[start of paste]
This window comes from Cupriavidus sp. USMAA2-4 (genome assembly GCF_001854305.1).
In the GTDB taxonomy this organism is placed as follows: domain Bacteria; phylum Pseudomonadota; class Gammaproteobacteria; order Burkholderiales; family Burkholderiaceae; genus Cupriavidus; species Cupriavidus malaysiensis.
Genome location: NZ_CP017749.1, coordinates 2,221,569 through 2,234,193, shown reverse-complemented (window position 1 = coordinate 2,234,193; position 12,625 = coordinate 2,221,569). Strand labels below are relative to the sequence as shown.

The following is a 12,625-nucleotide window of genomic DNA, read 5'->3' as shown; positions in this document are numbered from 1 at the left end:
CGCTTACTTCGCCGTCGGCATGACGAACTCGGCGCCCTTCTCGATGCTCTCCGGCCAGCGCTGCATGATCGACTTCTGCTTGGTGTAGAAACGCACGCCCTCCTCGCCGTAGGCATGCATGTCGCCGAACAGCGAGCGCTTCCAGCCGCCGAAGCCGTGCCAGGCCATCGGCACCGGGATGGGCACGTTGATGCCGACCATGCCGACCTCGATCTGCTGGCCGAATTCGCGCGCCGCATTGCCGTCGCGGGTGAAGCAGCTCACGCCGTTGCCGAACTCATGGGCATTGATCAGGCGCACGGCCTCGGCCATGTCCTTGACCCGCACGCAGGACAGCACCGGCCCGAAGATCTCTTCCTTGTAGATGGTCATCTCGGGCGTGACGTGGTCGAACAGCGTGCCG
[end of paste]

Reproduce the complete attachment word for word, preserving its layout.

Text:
This window comes from Cupriavidus sp. USMAA2-4 (genome assembly GCF_001854305.1).
In the GTDB taxonomy this organism is placed as follows: domain Bacteria; phylum Pseudomonadota; class Gammaproteobacteria; order Burkholderiales; family Burkholderiaceae; genus Cupriavidus; species Cupriavidus malaysiensis.
Genome location: NZ_CP017749.1, coordinates 2,221,569 through 2,234,193, shown reverse-complemented (window position 1 = coordinate 2,234,193; position 12,625 = coordinate 2,221,569). Strand labels below are relative to the sequence as shown.

The following is a 12,625-nucleotide window of genomic DNA, read 5'->3' as shown; positions in this document are numbered from 1 at the left end:
CGCTTACTTCGCCGTCGGCATGACGAACTCGGCGCCCTTCTCGATGCTCTCCGGCCAGCGCTGCATGATCGACTTCTGCTTGGTGTAGAAACGCACGCCCTCCTCGCCGTAGGCATGCATGTCGCCGAACAGCGAGCGCTTCCAGCCGCCGAAGCCGTGCCAGGCCATCGGCACCGGGATGGGCACGTTGATGCCGACCATGCCGACCTCGATCTGCTGGCCGAATTCGCGCGCCGCATTGCCGTCGCGGGTGAAGCAGCTCACGCCGTTGCCGAACTCATGGGCATTGATCAGGCGCACGGCCTCGGCCATGTCCTTGACCCGCACGCAGGACAGCACCGGCCCGAAGATCTCTTCCTTGTAGATGGTCATCTCGGGCGTGACGTGGTCGAACAGCGTGCCG